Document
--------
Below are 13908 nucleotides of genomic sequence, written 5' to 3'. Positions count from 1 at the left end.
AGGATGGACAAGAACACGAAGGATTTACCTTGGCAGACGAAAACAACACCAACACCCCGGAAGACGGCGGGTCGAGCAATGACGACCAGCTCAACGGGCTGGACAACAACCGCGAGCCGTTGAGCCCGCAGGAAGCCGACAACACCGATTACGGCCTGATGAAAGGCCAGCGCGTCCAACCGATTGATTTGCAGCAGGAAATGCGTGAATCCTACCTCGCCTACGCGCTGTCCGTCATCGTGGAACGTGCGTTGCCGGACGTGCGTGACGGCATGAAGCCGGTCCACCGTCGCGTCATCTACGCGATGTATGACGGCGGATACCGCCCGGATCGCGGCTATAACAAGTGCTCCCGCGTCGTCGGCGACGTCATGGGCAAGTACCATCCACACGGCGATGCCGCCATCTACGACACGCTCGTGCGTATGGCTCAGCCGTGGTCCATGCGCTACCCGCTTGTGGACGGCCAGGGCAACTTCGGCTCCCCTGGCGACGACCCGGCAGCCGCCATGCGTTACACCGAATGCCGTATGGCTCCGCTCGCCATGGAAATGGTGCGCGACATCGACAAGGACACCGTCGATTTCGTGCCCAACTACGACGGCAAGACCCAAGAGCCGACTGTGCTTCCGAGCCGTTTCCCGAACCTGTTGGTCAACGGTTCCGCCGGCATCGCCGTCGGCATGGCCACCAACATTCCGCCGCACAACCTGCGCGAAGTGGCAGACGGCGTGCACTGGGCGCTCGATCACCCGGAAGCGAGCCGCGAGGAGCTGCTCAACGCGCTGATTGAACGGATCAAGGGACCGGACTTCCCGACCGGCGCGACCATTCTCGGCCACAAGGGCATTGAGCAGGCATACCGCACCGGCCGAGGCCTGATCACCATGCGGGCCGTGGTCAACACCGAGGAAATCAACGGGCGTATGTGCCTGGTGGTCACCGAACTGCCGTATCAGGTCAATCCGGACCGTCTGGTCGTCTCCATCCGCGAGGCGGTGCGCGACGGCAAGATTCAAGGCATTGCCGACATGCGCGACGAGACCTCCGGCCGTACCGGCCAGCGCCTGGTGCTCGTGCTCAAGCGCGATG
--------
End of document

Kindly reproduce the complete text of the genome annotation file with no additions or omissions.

Below are 13908 nucleotides of genomic sequence, written 5' to 3'. Positions count from 1 at the left end.
AGGATGGACAAGAACACGAAGGATTTACCTTGGCAGACGAAAACAACACCAACACCCCGGAAGACGGCGGGTCGAGCAATGACGACCAGCTCAACGGGCTGGACAACAACCGCGAGCCGTTGAGCCCGCAGGAAGCCGACAACACCGATTACGGCCTGATGAAAGGCCAGCGCGTCCAACCGATTGATTTGCAGCAGGAAATGCGTGAATCCTACCTCGCCTACGCGCTGTCCGTCATCGTGGAACGTGCGTTGCCGGACGTGCGTGACGGCATGAAGCCGGTCCACCGTCGCGTCATCTACGCGATGTATGACGGCGGATACCGCCCGGATCGCGGCTATAACAAGTGCTCCCGCGTCGTCGGCGACGTCATGGGCAAGTACCATCCACACGGCGATGCCGCCATCTACGACACGCTCGTGCGTATGGCTCAGCCGTGGTCCATGCGCTACCCGCTTGTGGACGGCCAGGGCAACTTCGGCTCCCCTGGCGACGACCCGGCAGCCGCCATGCGTTACACCGAATGCCGTATGGCTCCGCTCGCCATGGAAATGGTGCGCGACATCGACAAGGACACCGTCGATTTCGTGCCCAACTACGACGGCAAGACCCAAGAGCCGACTGTGCTTCCGAGCCGTTTCCCGAACCTGTTGGTCAACGGTTCCGCCGGCATCGCCGTCGGCATGGCCACCAACATTCCGCCGCACAACCTGCGCGAAGTGGCAGACGGCGTGCACTGGGCGCTCGATCACCCGGAAGCGAGCCGCGAGGAGCTGCTCAACGCGCTGATTGAACGGATCAAGGGACCGGACTTCCCGACCGGCGCGACCATTCTCGGCCACAAGGGCATTGAGCAGGCATACCGCACCGGCCGAGGCCTGATCACCATGCGGGCCGTGGTCAACACCGAGGAAATCAACGGGCGTATGTGCCTGGTGGTCACCGAACTGCCGTATCAGGTCAATCCGGACCGTCTGGTCGTCTCCATCCGCGAGGCGGTGCGCGACGGCAAGATTCAAGGCATTGCCGACATGCGCGACGAGACCTCCGGCCGTACCGGCCAGCGCCTGGTGCTCGTGCTCAAGCGCGATG